Lionel Barrymore may have won his Oscar for the previous year’s A Free Soul, but his dying bookkeeper in this, the year’s Best Picture Oscar winner, is a stronger and more memorable character. Also of note are Greta Garbo as a tired ballerina uttering her most famous line, “I want to be alone”, John Barrymore still being filmed in profile as Garbo’s love interest, and Joan Crawford on the verge of superstardom as an eager stenographer. Only Wallace Beery hamming it up as a German industrialist does himself no favors with this one. This is the only film to win the Best Picture Oscar that was not nominated in any other category.

DINNER AT EIGHT (1933), directed by George Cukor

This is an even better all-star-cast film than Grand Hotel whose success inspired it. Take Marie Dressler as a fading star, John Barrymore as an alcoholic has been, Wallace Beery as another nasty businessman, Jean Harlow as his bimbo wife, Lionel Barrymore as an ailing industrialist, Billie Burke as his supercilious party giving wife, Lee Tracy as a press agent, Edmund Lowe as a licentious doctor, Karen Morley as the doctor’s wife, Madge Evans as the ingenue, Phillips Holmes as her boyfriend, May Robson as the cook, Louise Closser Hale and Grant Mitchell as the poor relatives and you have the perfect cast ever.

YOU CAN’T TAKE IT WITH YOU (1938), directed by Frank Capra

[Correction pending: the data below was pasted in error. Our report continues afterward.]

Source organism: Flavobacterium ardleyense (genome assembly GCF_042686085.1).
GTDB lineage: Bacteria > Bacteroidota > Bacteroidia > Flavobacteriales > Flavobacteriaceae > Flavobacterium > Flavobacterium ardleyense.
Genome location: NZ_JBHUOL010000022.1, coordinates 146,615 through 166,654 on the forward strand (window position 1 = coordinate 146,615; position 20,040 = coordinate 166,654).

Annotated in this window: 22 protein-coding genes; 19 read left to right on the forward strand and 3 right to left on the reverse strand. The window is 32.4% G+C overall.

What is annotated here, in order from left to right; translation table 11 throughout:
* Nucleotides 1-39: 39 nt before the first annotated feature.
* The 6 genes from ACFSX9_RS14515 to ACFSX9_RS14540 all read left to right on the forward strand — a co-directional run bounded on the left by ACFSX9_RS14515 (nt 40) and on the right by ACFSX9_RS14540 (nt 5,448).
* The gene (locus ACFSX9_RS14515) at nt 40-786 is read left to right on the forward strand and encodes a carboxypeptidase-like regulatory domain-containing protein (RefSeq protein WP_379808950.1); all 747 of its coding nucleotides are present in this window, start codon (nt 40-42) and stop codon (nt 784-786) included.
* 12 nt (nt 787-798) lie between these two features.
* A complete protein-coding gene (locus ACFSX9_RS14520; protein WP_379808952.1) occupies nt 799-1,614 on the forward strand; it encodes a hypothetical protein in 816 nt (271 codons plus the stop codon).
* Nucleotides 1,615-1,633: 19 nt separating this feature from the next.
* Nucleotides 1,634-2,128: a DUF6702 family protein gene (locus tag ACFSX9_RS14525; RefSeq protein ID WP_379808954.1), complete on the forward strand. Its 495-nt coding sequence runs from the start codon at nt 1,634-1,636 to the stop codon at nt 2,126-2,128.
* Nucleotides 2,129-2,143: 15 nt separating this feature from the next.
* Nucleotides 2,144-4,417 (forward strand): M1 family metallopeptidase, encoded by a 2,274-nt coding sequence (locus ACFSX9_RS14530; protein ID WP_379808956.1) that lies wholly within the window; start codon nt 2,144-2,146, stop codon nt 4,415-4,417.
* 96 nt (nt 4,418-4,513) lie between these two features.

Lionel Barrymore’s other Best Picture Oscar winner also earned director Frank Capra his third Oscar after It Happened One Night and Mr. Deeds Goes to Town. He was second billed behind Jean Arthur as his granddaughter, and above James Stewart as her love interest, Edward Arnold as Stewart’s father, Oscar nominated Spring Byington as Arthur’s scatterbrained mother, Mischa Auer, Ann Miller, and H.B. Warner as colorful friends of Barrymore and his family with which they are staying. More screwball than its stage origin, but unforgettable even if it may not have been the year’s true best film.

IT’S A WONDERFUL LIFE (1946), directed by Frank Capra

Everyone’s favorite Christmas movie, and one of the most beloved films ever made with James Stewart in his third Capra classic following You Can’t Take It with You and Mr. Smith Goes to Washington as a suicidal man visited by his guardian angel who shows him what the world would have been like it he wasn’t in it. Stewart is superb in his first film back from World War II. Donna Reed is splendid as his wife, as are Henry Travers as his guardian angel, Thomas Mitchell as his forgetful uncle, Beulah Bondi as his devoted mother, and a glowering Lionel Barrymore as the meanest man in town.

KEY LARGO (1948), directed by John Huston

The Florida Keys locations augmenting the Hollywood studio sets in this thriller in Huston and Richard Brooks’ adaptation of Maxwell Anderson’s play help to open it up considerably despite it taking place mostly on one set. Humphrey Bogart is the World War II veteran paying a visit to his late buddy’s widow (Lauren Bacall), and his father (Lionel Barrymore), only to discover that Barrymore’s bar has been taken over by a gangster (Edward G. Robinson). All four stars are excellent, but the film is stolen by fifth billed Claire Trevor as Robinson’s shabbily treated moll in one of the greatest Oscar winning performances of all time.


  • Madame X (1929) – nominated – Best Director
  • A Free Soul (1931) – Oscar – Best Actor